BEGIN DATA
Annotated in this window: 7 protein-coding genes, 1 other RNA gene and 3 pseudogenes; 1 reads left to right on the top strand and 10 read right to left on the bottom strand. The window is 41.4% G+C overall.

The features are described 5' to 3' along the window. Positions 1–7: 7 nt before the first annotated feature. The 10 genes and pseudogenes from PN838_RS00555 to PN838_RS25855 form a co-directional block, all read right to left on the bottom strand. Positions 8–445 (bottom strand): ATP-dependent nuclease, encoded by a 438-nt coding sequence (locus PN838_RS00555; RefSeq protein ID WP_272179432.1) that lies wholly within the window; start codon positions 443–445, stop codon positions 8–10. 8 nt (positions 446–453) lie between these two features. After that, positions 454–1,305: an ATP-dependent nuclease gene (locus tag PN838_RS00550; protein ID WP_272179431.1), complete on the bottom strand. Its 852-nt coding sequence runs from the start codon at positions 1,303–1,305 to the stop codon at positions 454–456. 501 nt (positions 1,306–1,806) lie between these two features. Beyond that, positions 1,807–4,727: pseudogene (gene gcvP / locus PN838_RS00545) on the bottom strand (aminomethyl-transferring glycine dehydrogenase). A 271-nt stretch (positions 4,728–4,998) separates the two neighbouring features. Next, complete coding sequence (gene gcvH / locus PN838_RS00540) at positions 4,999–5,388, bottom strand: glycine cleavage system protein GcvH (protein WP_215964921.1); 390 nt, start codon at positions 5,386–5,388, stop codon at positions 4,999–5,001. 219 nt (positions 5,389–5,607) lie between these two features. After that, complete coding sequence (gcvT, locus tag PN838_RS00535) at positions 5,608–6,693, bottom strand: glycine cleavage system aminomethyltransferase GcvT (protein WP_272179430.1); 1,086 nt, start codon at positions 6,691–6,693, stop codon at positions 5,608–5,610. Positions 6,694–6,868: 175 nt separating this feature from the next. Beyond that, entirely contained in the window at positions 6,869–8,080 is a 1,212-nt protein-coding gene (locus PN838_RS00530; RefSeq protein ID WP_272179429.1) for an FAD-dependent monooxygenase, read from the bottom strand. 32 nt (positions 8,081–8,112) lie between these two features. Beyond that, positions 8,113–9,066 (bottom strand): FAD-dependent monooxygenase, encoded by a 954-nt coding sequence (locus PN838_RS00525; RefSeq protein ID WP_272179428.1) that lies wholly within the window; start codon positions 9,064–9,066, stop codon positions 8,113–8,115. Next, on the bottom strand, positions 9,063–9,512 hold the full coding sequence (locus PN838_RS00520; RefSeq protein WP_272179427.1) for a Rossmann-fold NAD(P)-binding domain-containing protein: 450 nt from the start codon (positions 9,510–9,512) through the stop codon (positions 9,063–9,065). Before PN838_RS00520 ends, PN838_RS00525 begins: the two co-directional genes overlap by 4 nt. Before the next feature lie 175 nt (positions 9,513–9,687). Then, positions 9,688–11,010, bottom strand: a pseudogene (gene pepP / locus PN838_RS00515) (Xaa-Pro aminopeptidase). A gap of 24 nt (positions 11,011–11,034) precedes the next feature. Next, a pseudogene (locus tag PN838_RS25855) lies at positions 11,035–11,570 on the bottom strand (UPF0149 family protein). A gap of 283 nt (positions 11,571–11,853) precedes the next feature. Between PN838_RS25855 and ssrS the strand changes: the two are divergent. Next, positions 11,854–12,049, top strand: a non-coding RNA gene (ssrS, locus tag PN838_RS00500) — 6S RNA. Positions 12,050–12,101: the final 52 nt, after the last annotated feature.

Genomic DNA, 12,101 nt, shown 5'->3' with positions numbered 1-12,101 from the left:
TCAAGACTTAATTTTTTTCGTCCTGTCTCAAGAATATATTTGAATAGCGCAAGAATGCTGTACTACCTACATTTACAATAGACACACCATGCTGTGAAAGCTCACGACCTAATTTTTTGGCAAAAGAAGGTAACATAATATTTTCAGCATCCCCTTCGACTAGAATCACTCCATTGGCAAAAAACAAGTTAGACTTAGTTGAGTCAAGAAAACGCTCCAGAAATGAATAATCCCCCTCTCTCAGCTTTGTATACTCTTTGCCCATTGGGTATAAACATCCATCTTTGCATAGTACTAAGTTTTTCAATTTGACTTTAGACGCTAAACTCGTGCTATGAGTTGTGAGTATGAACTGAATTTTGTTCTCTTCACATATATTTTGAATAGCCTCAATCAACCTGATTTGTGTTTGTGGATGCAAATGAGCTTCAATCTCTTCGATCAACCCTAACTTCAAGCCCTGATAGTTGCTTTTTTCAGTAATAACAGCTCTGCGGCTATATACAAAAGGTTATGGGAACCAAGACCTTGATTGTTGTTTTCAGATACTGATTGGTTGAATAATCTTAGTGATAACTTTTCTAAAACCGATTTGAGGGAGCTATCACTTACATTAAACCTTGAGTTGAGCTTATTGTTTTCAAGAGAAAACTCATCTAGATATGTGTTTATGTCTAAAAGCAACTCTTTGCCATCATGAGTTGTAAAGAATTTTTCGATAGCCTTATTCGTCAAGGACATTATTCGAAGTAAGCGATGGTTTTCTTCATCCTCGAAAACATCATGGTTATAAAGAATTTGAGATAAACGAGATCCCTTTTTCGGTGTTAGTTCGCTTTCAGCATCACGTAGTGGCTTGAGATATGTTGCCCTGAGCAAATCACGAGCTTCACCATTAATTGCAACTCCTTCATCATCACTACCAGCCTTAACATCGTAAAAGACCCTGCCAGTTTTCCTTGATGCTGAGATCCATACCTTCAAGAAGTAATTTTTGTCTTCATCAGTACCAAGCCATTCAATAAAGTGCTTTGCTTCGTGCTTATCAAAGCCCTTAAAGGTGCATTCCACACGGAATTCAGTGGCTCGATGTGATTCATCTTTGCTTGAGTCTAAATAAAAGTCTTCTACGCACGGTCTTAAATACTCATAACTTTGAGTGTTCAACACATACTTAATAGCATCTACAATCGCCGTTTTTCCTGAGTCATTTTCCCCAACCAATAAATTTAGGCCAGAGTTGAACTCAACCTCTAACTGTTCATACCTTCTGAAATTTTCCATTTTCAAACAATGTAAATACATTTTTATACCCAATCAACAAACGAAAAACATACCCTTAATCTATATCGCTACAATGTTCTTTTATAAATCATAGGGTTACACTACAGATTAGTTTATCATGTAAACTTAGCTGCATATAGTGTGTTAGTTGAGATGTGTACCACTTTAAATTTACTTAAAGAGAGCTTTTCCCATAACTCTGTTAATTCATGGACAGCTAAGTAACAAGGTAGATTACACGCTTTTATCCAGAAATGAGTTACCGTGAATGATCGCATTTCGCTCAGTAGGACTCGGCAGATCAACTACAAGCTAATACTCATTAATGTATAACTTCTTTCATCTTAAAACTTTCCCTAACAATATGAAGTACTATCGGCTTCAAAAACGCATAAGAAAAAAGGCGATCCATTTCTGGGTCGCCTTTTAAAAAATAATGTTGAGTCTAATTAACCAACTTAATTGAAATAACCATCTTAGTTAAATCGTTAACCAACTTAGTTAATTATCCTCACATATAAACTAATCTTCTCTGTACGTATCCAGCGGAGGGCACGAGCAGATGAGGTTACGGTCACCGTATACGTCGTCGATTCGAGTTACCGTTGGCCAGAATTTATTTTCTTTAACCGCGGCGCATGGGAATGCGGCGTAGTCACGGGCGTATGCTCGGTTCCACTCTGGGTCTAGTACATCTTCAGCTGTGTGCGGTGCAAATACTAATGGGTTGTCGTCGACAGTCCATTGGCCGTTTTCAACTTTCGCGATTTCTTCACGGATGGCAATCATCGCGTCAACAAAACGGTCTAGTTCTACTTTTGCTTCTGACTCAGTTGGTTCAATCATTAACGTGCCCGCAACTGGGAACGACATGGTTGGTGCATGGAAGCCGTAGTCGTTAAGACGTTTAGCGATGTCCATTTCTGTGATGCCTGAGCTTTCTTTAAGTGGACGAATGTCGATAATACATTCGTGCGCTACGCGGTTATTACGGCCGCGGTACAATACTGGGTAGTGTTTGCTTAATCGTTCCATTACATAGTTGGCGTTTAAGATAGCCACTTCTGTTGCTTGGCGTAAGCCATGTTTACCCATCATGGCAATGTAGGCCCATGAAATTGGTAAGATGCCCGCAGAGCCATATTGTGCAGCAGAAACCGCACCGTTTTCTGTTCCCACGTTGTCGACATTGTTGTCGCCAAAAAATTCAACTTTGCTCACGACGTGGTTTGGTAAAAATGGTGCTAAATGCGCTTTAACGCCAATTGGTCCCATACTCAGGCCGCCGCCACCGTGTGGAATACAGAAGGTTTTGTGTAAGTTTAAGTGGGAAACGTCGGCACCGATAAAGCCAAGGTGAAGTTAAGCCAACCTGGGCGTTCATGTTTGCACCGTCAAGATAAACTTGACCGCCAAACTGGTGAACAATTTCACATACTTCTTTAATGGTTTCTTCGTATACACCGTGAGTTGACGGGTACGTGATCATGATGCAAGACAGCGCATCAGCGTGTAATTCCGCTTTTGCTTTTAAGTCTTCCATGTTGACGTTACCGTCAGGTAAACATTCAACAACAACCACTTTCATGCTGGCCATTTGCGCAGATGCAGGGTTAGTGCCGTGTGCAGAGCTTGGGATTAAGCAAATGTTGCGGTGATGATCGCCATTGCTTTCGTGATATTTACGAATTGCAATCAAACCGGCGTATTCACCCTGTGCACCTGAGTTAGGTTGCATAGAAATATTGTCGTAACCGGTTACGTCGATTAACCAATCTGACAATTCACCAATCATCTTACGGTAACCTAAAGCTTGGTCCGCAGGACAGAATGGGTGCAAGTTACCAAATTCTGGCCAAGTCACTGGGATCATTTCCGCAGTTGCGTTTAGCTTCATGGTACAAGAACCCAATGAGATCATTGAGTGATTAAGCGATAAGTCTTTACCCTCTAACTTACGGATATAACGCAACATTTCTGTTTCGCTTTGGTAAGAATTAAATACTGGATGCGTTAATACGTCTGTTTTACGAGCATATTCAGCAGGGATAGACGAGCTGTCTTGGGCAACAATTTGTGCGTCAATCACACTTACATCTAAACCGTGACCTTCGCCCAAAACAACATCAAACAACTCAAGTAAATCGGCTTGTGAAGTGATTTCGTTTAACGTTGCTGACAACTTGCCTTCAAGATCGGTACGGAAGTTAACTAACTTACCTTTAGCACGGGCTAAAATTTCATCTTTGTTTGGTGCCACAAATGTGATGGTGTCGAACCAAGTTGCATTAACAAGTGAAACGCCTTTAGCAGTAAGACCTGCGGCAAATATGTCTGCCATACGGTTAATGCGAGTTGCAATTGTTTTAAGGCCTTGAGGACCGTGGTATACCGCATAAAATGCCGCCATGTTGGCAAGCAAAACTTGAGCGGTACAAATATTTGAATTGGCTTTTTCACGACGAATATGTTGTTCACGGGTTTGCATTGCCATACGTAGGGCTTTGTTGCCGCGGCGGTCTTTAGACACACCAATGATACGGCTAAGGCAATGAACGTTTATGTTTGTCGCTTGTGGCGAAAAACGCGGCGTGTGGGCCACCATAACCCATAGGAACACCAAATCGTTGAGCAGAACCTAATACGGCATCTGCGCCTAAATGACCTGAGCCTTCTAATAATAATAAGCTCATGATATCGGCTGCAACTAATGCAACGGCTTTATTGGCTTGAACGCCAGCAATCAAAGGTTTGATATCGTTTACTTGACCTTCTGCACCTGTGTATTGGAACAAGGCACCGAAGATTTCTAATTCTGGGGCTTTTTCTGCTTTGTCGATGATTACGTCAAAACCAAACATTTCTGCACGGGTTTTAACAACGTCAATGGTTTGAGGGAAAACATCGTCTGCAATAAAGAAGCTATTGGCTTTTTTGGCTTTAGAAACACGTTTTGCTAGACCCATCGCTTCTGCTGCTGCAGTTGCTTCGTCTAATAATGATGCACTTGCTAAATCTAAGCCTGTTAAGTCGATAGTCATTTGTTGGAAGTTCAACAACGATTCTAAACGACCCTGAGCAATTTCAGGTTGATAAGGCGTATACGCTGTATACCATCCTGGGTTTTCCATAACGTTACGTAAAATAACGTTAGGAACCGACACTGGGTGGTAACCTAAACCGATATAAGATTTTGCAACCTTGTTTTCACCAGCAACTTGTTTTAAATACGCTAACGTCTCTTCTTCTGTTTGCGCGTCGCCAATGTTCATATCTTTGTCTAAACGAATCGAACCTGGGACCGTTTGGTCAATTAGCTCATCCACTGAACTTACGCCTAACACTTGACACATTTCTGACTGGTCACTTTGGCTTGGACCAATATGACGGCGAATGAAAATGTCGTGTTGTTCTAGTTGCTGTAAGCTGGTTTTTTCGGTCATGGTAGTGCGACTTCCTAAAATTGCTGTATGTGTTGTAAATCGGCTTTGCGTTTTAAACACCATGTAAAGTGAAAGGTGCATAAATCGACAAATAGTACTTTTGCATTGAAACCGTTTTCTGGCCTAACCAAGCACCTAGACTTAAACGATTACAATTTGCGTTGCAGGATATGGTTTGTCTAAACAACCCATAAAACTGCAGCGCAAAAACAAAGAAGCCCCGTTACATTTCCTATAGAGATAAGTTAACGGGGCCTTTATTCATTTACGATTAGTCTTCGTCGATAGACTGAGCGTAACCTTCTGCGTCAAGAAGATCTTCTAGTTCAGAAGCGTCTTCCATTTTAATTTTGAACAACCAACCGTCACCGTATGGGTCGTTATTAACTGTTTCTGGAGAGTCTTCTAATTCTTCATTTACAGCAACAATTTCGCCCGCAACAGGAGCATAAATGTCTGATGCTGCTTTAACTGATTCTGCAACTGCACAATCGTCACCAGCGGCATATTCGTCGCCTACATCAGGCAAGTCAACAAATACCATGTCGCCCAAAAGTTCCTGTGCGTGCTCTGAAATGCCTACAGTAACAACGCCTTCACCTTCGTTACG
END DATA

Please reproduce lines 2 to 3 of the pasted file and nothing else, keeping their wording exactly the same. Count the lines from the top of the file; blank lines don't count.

The features are described 5' to 3' along the window. Positions 1–7: 7 nt before the first annotated feature. The 10 genes and pseudogenes from PN838_RS00555 to PN838_RS25855 form a co-directional block, all read right to left on the bottom strand. Positions 8–445 (bottom strand): ATP-dependent nuclease, encoded by a 438-nt coding sequence (locus PN838_RS00555; RefSeq protein ID WP_272179432.1) that lies wholly within the window; start codon positions 443–445, stop codon positions 8–10. 8 nt (positions 446–453) lie between these two features. After that, positions 454–1,305: an ATP-dependent nuclease gene (locus tag PN838_RS00550; protein ID WP_272179431.1), complete on the bottom strand. Its 852-nt coding sequence runs from the start codon at positions 1,303–1,305 to the stop codon at positions 454–456. 501 nt (positions 1,306–1,806) lie between these two features. Beyond that, positions 1,807–4,727: pseudogene (gene gcvP / locus PN838_RS00545) on the bottom strand (aminomethyl-transferring glycine dehydrogenase). A 271-nt stretch (positions 4,728–4,998) separates the two neighbouring features. Next, complete coding sequence (gene gcvH / locus PN838_RS00540) at positions 4,999–5,388, bottom strand: glycine cleavage system protein GcvH (protein WP_215964921.1); 390 nt, start codon at positions 5,386–5,388, stop codon at positions 4,999–5,001. 219 nt (positions 5,389–5,607) lie between these two features. After that, complete coding sequence (gcvT, locus tag PN838_RS00535) at positions 5,608–6,693, bottom strand: glycine cleavage system aminomethyltransferase GcvT (protein WP_272179430.1); 1,086 nt, start codon at positions 6,691–6,693, stop codon at positions 5,608–5,610. Positions 6,694–6,868: 175 nt separating this feature from the next. Beyond that, entirely contained in the window at positions 6,869–8,080 is a 1,212-nt protein-coding gene (locus PN838_RS00530; RefSeq protein ID WP_272179429.1) for an FAD-dependent monooxygenase, read from the bottom strand. 32 nt (positions 8,081–8,112) lie between these two features. Beyond that, positions 8,113–9,066 (bottom strand): FAD-dependent monooxygenase, encoded by a 954-nt coding sequence (locus PN838_RS00525; RefSeq protein ID WP_272179428.1) that lies wholly within the window; start codon positions 9,064–9,066, stop codon positions 8,113–8,115. Next, on the bottom strand, positions 9,063–9,512 hold the full coding sequence (locus PN838_RS00520; RefSeq protein WP_272179427.1) for a Rossmann-fold NAD(P)-binding domain-containing protein: 450 nt from the start codon (positions 9,510–9,512) through the stop codon (positions 9,063–9,065). Before PN838_RS00520 ends, PN838_RS00525 begins: the two co-directional genes overlap by 4 nt. Before the next feature lie 175 nt (positions 9,513–9,687). Then, positions 9,688–11,010, bottom strand: a pseudogene (gene pepP / locus PN838_RS00515) (Xaa-Pro aminopeptidase). A gap of 24 nt (positions 11,011–11,034) precedes the next feature. Next, a pseudogene (locus tag PN838_RS25855) lies at positions 11,035–11,570 on the bottom strand (UPF0149 family protein). A gap of 283 nt (positions 11,571–11,853) precedes the next feature. Between PN838_RS25855 and ssrS the strand changes: the two are divergent. Next, positions 11,854–12,049, top strand: a non-coding RNA gene (ssrS, locus tag PN838_RS00500) — 6S RNA. Positions 12,050–12,101: the final 52 nt, after the last annotated feature.

Genomic DNA, 12,101 nt, shown 5'->3' with positions numbered 1-12,101 from the left: